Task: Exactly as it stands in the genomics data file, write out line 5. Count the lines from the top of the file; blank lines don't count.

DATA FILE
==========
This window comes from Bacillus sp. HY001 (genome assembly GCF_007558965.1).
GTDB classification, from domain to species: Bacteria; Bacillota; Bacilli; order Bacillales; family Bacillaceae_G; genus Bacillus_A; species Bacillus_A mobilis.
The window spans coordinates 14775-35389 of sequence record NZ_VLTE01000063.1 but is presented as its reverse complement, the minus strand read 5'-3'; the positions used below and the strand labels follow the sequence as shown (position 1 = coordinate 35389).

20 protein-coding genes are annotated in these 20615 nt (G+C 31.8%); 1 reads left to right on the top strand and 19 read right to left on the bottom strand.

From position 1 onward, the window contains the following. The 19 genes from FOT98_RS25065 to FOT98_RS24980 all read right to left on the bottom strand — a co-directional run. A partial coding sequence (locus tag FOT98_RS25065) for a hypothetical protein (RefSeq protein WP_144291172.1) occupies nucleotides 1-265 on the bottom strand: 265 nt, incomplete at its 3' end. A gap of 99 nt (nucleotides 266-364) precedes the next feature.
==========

From position 1 onward, the window contains the following. The 19 genes from FOT98_RS25065 to FOT98_RS24980 all read right to left on the bottom strand — a co-directional run. A partial coding sequence (locus tag FOT98_RS25065) for a hypothetical protein (RefSeq protein WP_144291172.1) occupies nucleotides 1-265 on the bottom strand: 265 nt, incomplete at its 3' end. A gap of 99 nt (nucleotides 266-364) precedes the next feature.